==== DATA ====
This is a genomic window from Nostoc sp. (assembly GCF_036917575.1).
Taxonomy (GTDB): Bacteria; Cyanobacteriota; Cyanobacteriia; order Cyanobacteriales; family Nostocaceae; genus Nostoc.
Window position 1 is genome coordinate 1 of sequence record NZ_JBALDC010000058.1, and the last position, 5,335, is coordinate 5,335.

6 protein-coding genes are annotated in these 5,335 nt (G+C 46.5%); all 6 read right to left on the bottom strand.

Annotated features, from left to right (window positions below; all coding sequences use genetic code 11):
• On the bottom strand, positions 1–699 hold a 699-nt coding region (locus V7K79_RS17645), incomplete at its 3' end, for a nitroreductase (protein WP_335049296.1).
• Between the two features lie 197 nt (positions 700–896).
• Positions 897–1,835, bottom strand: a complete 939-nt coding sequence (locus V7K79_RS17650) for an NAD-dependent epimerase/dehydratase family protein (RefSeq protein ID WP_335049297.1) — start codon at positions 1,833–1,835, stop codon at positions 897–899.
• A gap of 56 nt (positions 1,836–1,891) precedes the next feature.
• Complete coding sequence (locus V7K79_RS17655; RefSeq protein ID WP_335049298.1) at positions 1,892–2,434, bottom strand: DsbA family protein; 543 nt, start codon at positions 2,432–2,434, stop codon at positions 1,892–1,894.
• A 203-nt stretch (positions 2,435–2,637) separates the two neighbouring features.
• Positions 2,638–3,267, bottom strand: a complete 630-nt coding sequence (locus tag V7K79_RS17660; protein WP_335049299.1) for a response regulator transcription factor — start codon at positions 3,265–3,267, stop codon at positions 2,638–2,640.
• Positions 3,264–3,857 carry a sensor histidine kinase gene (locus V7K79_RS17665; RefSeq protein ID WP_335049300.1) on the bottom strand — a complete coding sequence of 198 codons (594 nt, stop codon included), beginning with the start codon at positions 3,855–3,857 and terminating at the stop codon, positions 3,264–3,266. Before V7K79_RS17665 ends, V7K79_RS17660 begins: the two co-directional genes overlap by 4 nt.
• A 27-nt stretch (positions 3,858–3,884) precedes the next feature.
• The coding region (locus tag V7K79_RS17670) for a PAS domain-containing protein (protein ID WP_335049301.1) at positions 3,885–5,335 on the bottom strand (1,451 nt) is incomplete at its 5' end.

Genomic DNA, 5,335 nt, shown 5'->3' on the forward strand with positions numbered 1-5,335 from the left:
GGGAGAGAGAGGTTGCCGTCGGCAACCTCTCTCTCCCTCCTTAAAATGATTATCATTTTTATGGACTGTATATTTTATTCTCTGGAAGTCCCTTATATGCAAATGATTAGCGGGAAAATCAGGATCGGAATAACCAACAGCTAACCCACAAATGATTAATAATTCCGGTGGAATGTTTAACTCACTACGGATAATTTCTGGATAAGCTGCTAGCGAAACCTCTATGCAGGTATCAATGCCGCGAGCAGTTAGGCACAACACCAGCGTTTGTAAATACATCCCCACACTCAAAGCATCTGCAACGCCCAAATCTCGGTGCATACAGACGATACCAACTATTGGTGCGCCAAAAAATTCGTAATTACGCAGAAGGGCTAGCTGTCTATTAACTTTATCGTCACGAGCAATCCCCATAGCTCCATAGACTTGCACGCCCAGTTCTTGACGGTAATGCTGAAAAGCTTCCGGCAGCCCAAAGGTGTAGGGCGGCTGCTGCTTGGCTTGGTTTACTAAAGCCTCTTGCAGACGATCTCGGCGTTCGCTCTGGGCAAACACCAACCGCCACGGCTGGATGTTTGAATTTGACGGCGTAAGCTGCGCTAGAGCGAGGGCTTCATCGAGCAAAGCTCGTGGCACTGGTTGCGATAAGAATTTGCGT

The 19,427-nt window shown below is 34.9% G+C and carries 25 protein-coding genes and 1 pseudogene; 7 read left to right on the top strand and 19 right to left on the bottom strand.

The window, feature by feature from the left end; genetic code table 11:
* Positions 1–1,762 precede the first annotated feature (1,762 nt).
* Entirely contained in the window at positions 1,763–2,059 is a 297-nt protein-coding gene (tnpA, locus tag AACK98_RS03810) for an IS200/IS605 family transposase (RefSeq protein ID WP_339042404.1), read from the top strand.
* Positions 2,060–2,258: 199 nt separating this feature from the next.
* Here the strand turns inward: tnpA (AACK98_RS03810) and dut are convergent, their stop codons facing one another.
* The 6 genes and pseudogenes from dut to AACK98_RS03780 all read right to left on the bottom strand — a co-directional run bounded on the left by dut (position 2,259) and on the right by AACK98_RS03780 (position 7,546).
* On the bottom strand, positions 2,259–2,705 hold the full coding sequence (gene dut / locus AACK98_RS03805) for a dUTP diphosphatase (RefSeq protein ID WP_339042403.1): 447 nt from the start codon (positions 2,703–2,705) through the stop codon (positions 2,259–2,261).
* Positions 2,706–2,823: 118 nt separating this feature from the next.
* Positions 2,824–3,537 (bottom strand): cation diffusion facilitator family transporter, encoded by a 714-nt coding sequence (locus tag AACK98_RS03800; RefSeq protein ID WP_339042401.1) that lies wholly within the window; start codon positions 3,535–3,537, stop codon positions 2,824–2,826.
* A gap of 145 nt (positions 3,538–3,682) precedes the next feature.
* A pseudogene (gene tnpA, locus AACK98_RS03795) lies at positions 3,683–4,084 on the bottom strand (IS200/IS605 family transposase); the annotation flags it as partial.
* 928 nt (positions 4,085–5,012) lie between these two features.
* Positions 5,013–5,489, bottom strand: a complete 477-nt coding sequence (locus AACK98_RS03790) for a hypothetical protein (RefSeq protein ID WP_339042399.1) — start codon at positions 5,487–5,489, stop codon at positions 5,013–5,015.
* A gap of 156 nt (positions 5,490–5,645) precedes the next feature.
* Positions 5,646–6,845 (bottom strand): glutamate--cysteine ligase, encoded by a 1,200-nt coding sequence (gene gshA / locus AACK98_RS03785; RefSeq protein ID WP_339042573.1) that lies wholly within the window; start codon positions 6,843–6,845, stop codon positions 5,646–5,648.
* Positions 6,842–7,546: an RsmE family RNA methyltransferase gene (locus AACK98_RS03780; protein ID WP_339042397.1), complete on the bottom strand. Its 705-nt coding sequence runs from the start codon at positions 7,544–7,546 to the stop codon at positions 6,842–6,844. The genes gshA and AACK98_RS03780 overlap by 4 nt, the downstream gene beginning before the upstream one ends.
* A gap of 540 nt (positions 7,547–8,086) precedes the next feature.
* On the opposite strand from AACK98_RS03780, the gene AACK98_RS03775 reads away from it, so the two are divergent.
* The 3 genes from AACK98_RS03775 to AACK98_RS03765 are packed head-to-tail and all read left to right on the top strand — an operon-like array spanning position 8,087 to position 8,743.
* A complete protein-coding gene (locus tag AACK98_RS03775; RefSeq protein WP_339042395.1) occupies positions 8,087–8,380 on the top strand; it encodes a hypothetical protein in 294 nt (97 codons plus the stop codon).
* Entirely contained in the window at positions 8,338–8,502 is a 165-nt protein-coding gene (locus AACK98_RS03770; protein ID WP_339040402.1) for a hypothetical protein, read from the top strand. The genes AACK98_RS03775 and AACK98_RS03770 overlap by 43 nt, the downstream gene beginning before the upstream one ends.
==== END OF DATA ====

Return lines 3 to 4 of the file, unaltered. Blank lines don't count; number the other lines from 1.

Window position 1 is genome coordinate 1 of sequence record NZ_JBALDC010000058.1, and the last position, 5,335, is coordinate 5,335.

6 protein-coding genes are annotated in these 5,335 nt (G+C 46.5%); all 6 read right to left on the bottom strand.